sanitary pad problems of India
India’s sanitary pad problem and waste generation| Infographics by Rahul Gupta

Many women think they can throw sanitary pads in the toilet since they are made of cotton; however, there is plastic to the composition of traditional sanitary pads, and – also for this reason – they cannot be thrown into the toilet.

In their composition, there is plastic (polypropylene, polyester, powdered polymers) and the glue that makes them unsuitable to be thrown into the toilet. They can clog pipes, not dissolve with water, and pollute the environment for hundreds of years.

If your menstrual products are made of ecological biodegradable (but not compostable) cotton, they must be thrown away together with the waste that is categorized as unrecyclable. 

They, too, will end up in landfills even if they dissolve in less time than solutions that contain plastic. Regarding menstrual cups, many make the mistake of throwing them in plastic.

Although it may seem made of this material, the cup is made of medical silicone, which, in turn, is primarily composed of silicon. This non-polluting material is also found in nature.

However, it is found in nature does not mean that it is compostable. To dissolve naturally, it would take tens and tens of years before its decomposition into multiple non-toxic parts; it is essential to get rid of it correctly.

It will be necessary to throw the cup in the dry fraction: yes, it too will end up in landfills, but throughout a woman’s fertile life, this will likely change about 4 cups which, once dissolved, will not be toxic to the environment; a big difference compared to the 9,000 sanitary pads that contain plastic!

The Global Leaders Pact For Aggressive Action Against Plastic is Right from a Gender Equality Perspective!

The widespread ban on single-use plastics in Mexico City from January 1, 2021, took tampons staple menstrual management products out of the street, reflecting a lack of gender perspective and misunderstanding what this particular bodily function entails. 

An intersectional gender perspective is required to challenge the political and social infrastructure that considers that menstruation is unimportant. 

Uncollected and poorly disposed of waste has a significant impact on both health and the environment; they emit massive greenhouse gases, which contribute to climate change and significantly pollute water bodies, natural landscapes, and even endemic species.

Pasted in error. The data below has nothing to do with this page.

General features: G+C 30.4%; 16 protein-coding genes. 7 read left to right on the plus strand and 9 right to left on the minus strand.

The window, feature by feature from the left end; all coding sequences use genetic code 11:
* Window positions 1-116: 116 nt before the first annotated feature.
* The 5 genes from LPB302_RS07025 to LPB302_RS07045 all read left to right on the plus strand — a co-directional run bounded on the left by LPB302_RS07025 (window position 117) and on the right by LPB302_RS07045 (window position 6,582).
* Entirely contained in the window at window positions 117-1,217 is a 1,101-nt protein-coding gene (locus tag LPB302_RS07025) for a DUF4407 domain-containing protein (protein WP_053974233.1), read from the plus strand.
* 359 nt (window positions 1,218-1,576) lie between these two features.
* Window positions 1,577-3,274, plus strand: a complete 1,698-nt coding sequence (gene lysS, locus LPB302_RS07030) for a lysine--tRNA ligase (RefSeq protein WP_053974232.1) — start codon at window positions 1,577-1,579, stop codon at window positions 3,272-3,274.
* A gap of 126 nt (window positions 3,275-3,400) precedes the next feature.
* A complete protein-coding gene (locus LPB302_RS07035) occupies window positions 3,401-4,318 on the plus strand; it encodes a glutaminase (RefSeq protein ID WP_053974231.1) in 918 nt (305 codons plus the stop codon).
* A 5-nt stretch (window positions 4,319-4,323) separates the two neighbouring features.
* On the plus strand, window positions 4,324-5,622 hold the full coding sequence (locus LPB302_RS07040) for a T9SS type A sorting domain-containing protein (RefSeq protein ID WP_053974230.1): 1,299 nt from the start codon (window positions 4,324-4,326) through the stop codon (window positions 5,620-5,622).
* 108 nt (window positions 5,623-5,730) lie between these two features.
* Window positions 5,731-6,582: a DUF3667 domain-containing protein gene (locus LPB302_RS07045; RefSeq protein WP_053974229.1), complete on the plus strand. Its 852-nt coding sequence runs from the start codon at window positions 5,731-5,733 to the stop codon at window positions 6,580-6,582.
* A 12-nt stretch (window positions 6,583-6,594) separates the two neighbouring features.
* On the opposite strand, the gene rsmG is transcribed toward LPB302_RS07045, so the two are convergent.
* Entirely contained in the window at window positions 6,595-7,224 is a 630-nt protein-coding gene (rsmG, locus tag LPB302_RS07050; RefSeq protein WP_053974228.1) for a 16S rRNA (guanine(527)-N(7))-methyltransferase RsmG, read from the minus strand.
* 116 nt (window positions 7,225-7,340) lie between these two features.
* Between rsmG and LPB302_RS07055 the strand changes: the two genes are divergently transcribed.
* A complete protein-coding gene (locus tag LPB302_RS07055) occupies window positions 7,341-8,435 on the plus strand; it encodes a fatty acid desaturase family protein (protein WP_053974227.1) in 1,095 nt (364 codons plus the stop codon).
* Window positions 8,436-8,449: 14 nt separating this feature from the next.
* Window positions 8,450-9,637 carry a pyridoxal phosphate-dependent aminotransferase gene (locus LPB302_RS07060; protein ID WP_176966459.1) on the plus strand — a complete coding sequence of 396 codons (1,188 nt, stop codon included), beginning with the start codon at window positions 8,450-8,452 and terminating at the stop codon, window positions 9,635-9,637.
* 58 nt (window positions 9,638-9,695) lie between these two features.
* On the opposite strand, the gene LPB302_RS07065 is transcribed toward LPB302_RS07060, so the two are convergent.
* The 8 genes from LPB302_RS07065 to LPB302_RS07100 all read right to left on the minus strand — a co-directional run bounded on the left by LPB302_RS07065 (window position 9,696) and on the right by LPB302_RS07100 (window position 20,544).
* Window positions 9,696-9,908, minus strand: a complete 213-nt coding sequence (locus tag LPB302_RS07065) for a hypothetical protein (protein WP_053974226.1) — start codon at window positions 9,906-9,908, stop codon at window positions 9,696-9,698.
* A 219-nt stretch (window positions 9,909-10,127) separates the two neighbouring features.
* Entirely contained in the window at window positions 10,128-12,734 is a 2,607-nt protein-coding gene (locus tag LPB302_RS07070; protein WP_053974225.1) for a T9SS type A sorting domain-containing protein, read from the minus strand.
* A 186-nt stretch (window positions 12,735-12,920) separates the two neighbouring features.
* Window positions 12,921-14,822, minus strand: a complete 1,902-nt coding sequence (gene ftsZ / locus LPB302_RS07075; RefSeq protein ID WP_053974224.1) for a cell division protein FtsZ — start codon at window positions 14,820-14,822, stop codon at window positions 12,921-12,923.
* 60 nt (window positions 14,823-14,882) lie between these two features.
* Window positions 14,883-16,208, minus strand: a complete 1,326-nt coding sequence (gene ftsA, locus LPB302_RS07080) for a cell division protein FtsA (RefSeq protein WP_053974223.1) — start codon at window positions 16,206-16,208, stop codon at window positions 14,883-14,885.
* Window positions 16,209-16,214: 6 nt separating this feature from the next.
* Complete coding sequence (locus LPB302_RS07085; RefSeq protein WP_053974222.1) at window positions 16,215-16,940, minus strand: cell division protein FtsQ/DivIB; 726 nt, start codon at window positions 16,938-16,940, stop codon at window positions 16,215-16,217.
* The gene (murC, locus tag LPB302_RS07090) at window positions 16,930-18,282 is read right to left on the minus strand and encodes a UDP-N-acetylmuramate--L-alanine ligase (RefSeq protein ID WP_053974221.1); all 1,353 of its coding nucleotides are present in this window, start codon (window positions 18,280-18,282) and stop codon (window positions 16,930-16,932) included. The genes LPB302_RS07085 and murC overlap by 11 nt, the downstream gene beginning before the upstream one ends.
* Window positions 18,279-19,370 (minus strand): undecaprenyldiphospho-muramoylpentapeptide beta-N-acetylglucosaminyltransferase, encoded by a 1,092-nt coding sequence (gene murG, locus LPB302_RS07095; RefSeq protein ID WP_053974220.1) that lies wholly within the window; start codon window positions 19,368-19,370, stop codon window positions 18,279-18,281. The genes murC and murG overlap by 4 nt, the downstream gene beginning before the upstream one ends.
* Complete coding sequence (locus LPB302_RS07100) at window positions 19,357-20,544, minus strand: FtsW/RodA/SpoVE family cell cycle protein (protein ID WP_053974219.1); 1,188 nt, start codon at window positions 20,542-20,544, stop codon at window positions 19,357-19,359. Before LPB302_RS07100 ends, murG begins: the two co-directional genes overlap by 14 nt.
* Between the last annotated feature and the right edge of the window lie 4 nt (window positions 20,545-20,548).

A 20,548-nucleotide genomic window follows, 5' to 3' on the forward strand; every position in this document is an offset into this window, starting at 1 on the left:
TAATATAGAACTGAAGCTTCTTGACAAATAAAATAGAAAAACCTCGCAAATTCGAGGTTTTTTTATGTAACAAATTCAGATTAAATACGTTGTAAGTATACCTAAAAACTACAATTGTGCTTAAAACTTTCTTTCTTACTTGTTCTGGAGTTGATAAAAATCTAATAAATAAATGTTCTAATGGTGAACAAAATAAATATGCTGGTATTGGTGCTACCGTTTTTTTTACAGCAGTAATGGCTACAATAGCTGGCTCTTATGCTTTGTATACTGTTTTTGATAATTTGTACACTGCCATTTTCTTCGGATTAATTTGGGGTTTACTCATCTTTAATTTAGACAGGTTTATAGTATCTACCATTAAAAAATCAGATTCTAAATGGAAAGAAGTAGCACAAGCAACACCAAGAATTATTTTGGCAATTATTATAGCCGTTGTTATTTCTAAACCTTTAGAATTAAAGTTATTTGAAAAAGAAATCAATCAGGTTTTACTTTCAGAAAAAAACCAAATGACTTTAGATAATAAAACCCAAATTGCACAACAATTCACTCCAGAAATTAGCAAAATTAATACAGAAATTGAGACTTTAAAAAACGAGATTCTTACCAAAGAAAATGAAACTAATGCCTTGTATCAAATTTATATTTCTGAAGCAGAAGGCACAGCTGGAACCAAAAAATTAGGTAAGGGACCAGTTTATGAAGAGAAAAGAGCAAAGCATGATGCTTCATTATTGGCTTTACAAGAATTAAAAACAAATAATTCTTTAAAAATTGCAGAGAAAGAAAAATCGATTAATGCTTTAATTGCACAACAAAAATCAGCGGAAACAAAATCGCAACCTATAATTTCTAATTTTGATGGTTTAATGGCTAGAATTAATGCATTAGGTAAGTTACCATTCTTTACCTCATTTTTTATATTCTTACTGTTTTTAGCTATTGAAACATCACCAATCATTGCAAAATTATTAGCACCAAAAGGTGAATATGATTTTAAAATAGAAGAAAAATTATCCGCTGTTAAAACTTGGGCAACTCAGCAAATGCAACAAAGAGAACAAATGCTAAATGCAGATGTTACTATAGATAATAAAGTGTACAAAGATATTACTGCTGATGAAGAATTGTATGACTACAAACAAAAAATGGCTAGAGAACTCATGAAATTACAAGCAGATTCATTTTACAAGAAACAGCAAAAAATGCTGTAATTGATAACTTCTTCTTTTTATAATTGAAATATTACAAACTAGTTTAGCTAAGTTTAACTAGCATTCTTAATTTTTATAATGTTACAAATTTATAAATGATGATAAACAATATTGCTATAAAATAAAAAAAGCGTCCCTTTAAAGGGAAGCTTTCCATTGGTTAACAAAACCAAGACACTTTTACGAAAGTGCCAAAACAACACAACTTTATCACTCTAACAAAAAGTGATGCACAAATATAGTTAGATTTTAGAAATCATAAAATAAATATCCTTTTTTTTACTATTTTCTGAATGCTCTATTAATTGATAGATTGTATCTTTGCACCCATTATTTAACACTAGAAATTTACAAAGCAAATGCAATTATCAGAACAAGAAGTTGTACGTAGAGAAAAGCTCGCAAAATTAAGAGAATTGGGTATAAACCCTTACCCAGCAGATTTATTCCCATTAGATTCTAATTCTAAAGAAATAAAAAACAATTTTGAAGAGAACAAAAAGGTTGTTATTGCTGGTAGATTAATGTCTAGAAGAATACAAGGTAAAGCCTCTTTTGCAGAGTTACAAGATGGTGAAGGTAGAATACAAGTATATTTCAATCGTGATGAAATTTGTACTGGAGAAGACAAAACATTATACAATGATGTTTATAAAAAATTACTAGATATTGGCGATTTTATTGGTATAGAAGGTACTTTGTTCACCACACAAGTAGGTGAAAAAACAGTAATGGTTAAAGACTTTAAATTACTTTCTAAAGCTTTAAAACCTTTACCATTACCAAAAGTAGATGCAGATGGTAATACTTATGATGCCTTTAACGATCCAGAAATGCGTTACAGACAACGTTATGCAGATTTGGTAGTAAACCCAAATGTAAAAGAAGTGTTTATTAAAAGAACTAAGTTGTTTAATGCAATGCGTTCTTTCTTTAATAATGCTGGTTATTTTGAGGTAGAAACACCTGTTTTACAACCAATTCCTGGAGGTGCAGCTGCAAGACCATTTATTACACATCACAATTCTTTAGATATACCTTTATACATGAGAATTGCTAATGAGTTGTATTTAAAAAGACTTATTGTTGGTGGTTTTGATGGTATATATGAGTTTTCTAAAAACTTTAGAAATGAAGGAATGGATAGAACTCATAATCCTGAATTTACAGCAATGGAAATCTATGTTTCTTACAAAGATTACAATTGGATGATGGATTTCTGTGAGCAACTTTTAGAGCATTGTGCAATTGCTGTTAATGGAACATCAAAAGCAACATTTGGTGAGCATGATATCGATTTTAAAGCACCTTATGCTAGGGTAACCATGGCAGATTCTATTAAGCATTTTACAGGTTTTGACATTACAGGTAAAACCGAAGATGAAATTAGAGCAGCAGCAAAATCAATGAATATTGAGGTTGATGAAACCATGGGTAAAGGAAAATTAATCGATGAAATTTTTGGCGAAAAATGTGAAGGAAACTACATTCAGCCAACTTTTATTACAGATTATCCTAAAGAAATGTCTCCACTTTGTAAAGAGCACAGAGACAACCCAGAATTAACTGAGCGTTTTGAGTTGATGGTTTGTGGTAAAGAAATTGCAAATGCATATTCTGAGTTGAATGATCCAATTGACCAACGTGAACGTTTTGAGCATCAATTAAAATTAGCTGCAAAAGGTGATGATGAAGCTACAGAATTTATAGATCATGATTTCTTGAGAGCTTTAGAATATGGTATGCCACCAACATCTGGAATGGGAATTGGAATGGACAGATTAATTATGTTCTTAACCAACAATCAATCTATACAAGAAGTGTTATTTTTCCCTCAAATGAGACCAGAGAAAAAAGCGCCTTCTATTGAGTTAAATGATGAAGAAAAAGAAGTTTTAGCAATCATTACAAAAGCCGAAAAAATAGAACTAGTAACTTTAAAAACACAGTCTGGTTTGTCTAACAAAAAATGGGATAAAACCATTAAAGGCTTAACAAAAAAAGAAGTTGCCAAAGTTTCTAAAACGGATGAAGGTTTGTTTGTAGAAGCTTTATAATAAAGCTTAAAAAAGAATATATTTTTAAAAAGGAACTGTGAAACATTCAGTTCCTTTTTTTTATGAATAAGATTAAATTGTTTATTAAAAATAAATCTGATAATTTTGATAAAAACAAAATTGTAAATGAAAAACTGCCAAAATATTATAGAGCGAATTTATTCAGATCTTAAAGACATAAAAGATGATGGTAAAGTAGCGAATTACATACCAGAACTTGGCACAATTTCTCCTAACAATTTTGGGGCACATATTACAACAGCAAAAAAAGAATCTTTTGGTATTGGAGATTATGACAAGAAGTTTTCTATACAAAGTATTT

On these grounds, Mexico City proposed prohibiting single-use plastics, which are unnecessary and can be substituted with other materials. 

Throughout 2020, a progressive transition to straws made of other materials and cloth bags began. However, this didn’t happen with the tampons in short supply throughout the world today. 

The global leaders and various organizations working for climate change omitted strategy and information on disposable menstrual products because of the prevailing social taboo around menstruation. 

They forgot to consider millions of girls, women, adolescents while deciding to take aggressive actions against plastic applicators such as tampons without guaranteeing that they will generate a substitute at the same price.

It has left millions of women without alternatives to menstrual waste management. Again, now in environmental efforts, women have to bear a disproportionate burden because decisions are made without a gender perspective. 

The lack of conditions for the dignified management of menstrual waste can affect the right to human dignity, health and well-being, education, work and non-discrimination, and gender equality.

In addition, this type of policy breaks with the fundamental principle of women to have autonomy over their own body: that the government or the industry decide which menstrual management products “authorize” goes against the preferences, tastes, and comfort of each girl, adolescent, woman, and menstruating person to determine how they want to manage their menstruation freely.

Product Table

Some of the alternatives for menstrual non-degradable or nonreusable products over the Amazon are:

ProductsAlternatives for
Softdisc disposable menstrual period discNon degradable period disc
L. organic cotton tampons Tampons containing plastics
Saalt soft menstrual cupsPlastic wastes from several products
ThinX sports Menstrual underwearNon-degradable and uncomfortable products
Reusable Waterproof Bamboo Charcoal Menstrual PadsNonreusable pads
L. Chlorine Free Ultra Thin Pads Regular AbsorbencyChlorine bleached pads
Revive Reusable Bladder Support for WomenNonreusable Tampon applicators


The problem of disposing of products for menstruation makes us reflect on the environmental impact of each available solution.

We encourage using all those products with a long life cycle for sustainable menstruation, such as menstrual cups, absorbent panties, or cotton pads.

If all women reduced the use of disposable sanitary towels and tampons, the positive impact on the environment would be very high.

We should also manage other wastes from food, chemical, and technological sources. Do not forget the golden-green rule of 3R while doing so.

(Last Updated on January 23, 2022 by Sadrish Dabadi)

Ankur Pradhan holds a bachelor’s degree in education and health and three years of content writing experience. Addicted to online creative writing, she puts some of what she feels inside her stormy heart on paper. She loves nature, so she is trying to motivate people to switch to alternative energy sources through her articles.